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Bearded Dragon Care

Bearded dragons are agamid lizards belonging to the genus Pogona (formerly Amphibolurus). The most common species kept in the United States is Pogona vitticeps or the bearded dragon. The term bearded comes from the fact that this lizard has the ability to extend and blacken the skin on the underside of its throat, creating a beard-like appearance.

P. vitticeps, also called the yellow-headed or inland bearded dragon, is native to central Australia. They are presently categorized as diurnal, omnivorous and semi-arboreal (tree-dwelling) and their average life span is between 7 and 10 years. They grow up to 24 inches in length and are relatively easy to keep in captivity. Since being introduced to this country, they are now available in red, yellow, gold, pastel and sandfire colors.

Many herpetologists consider bearded dragons to be one of the better lizards to keep in captivity because of their temperament, size, attractiveness and typically docile nature.

Housing and Environment

For the majority of reptile owners an indoor vivarium is the only option. Buy or make the largest enclosure that you can afford. At a minimum, the bearded dragon house needs to measure at least 72 inches by 16 inches by 17 inches. It needs to have a secure, tight-fitting lid and, ideally, it should be made using Plexiglas, acrylic or glass. The enclosure needs to have objects onto which to climb. These can include branches, driftwood or large rocks. The enclosure should have thermometers placed in various zones so that accurate temperature readings can be taken. Food, water bowls and water baths should be placed in accessible areas and cleaned frequently. Lastly, a hide area needs to be furnished so that the lizard does not always have to be on display. This can be in the form of a cardboard box, or clay or plastic shelters that are commercially available.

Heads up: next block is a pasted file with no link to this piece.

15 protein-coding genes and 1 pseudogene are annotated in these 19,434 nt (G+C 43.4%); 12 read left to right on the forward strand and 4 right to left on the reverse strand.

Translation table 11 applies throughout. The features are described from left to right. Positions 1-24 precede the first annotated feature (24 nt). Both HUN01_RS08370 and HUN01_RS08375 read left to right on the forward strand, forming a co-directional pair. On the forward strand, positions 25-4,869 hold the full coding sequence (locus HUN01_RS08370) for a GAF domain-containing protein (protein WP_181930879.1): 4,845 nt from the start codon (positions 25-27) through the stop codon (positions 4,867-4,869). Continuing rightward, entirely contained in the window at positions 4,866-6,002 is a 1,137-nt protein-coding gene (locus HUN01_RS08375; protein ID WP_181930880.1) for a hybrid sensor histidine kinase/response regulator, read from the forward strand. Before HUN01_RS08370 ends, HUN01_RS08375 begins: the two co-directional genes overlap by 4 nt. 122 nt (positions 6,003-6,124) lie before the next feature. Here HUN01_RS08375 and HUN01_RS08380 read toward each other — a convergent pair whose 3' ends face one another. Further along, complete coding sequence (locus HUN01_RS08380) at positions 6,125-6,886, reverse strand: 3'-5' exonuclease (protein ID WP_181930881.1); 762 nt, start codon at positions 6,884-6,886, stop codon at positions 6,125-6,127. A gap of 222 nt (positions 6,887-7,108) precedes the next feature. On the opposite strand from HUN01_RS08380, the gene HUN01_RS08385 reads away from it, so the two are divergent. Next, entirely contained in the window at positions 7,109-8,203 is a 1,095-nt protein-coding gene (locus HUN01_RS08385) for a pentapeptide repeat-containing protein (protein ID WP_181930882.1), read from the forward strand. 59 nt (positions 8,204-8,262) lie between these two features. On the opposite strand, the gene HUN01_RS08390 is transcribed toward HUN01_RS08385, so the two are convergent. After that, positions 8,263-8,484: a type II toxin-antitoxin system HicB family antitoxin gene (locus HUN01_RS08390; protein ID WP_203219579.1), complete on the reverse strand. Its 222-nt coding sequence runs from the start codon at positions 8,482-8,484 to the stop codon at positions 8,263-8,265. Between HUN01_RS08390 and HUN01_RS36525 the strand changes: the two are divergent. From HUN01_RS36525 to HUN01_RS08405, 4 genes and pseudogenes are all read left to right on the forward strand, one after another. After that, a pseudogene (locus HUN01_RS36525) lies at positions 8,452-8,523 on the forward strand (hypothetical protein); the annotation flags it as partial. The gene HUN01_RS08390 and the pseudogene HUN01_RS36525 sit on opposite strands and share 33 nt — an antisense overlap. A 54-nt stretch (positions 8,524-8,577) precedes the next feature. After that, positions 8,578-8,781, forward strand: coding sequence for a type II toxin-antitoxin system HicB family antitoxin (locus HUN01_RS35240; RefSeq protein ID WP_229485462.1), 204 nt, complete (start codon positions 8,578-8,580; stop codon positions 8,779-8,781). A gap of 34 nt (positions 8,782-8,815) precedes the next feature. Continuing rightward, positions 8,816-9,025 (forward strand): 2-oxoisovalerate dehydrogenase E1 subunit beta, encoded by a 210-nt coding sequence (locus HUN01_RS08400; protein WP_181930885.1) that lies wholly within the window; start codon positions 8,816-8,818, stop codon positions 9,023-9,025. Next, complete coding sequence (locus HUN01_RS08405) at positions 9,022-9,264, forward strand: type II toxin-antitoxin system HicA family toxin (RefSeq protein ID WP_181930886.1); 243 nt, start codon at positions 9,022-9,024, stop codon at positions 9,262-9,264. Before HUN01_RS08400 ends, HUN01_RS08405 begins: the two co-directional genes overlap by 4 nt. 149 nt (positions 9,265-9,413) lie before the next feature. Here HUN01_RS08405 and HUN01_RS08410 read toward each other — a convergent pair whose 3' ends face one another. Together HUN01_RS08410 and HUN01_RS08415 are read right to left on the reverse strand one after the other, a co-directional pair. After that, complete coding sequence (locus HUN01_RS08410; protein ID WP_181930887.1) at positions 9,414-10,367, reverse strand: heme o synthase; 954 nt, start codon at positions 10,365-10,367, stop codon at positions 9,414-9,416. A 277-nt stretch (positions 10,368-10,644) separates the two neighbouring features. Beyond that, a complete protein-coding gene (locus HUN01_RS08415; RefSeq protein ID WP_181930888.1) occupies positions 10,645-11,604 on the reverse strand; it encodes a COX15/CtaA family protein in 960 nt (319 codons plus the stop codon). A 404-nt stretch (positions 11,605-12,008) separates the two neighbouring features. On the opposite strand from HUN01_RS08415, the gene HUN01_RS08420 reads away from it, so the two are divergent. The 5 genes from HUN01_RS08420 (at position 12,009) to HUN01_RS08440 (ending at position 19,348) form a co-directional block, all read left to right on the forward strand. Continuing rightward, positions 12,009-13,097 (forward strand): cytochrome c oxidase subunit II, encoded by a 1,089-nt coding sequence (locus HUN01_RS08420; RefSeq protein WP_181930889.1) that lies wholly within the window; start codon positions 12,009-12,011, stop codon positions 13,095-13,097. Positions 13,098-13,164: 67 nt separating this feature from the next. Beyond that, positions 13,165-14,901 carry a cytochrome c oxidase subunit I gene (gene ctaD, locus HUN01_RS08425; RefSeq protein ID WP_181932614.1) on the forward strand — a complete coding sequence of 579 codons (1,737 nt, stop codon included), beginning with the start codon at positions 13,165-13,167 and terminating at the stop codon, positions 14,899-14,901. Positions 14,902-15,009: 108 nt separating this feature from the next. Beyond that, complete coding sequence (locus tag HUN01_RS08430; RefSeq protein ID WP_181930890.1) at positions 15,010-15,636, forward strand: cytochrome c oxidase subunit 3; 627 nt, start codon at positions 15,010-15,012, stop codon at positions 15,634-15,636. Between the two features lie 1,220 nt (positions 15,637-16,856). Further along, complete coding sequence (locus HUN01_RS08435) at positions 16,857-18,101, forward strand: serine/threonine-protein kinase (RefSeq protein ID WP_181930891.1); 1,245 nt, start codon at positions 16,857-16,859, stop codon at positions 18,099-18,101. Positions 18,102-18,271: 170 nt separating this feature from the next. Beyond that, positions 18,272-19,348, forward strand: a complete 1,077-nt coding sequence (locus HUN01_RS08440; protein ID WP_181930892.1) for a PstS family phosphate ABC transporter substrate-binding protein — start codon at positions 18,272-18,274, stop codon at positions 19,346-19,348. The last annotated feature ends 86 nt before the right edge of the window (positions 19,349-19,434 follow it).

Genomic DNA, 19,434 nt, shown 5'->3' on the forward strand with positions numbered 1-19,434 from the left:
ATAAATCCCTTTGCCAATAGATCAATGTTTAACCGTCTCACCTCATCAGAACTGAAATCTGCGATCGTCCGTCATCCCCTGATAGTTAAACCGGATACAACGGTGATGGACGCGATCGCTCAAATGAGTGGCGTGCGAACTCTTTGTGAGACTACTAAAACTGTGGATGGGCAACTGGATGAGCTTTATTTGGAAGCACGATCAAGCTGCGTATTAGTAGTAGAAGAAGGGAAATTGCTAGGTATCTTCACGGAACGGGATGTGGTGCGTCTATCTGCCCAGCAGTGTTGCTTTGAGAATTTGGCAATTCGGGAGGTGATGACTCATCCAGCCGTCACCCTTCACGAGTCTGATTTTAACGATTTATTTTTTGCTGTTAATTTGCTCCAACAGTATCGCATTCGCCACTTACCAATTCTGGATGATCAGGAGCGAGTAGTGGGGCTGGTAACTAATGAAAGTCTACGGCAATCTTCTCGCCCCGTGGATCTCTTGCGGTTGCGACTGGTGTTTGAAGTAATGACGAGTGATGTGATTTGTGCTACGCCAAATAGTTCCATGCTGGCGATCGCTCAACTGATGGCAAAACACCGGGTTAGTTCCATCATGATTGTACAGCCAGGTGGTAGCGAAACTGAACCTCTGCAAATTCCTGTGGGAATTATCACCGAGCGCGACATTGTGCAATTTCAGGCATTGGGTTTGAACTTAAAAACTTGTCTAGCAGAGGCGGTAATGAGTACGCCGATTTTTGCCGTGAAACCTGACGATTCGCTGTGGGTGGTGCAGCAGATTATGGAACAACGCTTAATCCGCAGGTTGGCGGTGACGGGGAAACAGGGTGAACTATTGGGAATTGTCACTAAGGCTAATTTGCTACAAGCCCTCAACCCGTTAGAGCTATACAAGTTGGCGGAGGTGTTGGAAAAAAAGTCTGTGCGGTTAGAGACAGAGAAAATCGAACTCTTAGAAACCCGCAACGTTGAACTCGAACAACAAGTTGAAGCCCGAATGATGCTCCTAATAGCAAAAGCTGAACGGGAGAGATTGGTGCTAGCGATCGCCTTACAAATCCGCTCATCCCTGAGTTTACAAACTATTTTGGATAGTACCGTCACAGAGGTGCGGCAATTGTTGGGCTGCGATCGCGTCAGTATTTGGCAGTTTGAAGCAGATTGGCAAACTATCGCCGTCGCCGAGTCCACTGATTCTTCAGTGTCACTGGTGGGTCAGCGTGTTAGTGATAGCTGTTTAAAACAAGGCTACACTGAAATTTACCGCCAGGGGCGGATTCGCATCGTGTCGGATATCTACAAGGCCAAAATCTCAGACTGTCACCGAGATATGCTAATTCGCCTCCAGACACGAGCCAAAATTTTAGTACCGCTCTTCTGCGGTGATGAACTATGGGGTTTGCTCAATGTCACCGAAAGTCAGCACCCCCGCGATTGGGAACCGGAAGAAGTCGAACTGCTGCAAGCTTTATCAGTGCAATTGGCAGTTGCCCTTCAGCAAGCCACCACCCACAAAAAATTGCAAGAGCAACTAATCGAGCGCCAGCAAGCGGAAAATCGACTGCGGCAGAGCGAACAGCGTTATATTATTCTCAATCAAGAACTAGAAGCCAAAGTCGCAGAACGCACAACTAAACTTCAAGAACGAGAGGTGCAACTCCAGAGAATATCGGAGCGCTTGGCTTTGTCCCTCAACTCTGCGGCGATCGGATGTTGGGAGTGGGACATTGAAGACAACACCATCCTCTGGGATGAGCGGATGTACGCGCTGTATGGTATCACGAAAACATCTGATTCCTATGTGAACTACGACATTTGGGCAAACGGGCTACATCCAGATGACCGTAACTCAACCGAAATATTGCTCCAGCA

Since bearded dragons naturally live in arid, rocky, semi-desert regions they need to have daytime temperatures ranging from 80 to 85 degrees Fahrenheit, a basking area where the temperature reaches 88 to 95 F, and the nighttime temperature that can fall as low as 70 F. Again, it is vital to monitor these temperature gradients accurately with a thermometer. Some methods of heating the enclosure are with a basking light, which should only be used during the day, a ceramic infrared-element bulb by Pearlco, Active UV Heat (Active Heat, Santa Barbara, Ca), heating pads, heat strips. Hot rocks are a poor alternative heat source, but if used, should be covered with fabric to prevent contact burns.

If natural light is unavailable, bearded dragons need full-spectrum lighting that provides UV-B. This is essential for both behavioral and psychological benefits and the activation of vitamin D-3. Vitamin D-3 is needed for the absorption of calcium from the gastrointestinal tract. Some commercially available fluorescent bulbs, which provide the UVB spectrum, are Dura-Test’s Vita-Lite, Vita-Lite Plus, ZooMed’s Iguana light, and Active UVHeat. These bulbs should be within 12 inches of the dragon and no glass or Plexiglas should separate them. It is also important to replace the bulbs every 6 to 12 months even though the bulbs are still producing light because the UVB production diminishes with time.


Bearded dragons can be raised on crickets, mealworms, king mealworms, and pinky and fuzzy mice. Remember they are what they eat, so it is important to feed the insects properly a couple of days prior to offering them to the dragons. Make sure, too, that the mice have been recently removed from their mothers. Recommendations are to feed the insects a quality pulverized rodent chow, cricket diet manufactured by Ziegler Brothers. Sliced oranges are a good source of water for crickets, and mealworms should be offered carrots.

There have been field studies that have shown that adult dragons are primarily herbivores and that they consume 90 percent vegetable matter. Juveniles were found to be more omnivorous and ate 50 percent plant material and 50 percent animal matter. Therefore, dragons should also be offered daily dark green leafy vegetables. These should include romaine, red, green and Boston leaf lettuces. Also collard greens, kale, endive, spinach, parsley, bok choy and broccoli leaves and florets are suitable. On a limited basis, carrots, peas, squash and beans can be offered. Lastly, a quality mineral supplement like RepCal, Reptocal or Nekton should be sprinkled on the insects prior to feeding them to the dragons a couple of times a week. Also remember that depending on the age of the dragon, their nutritional needs vary.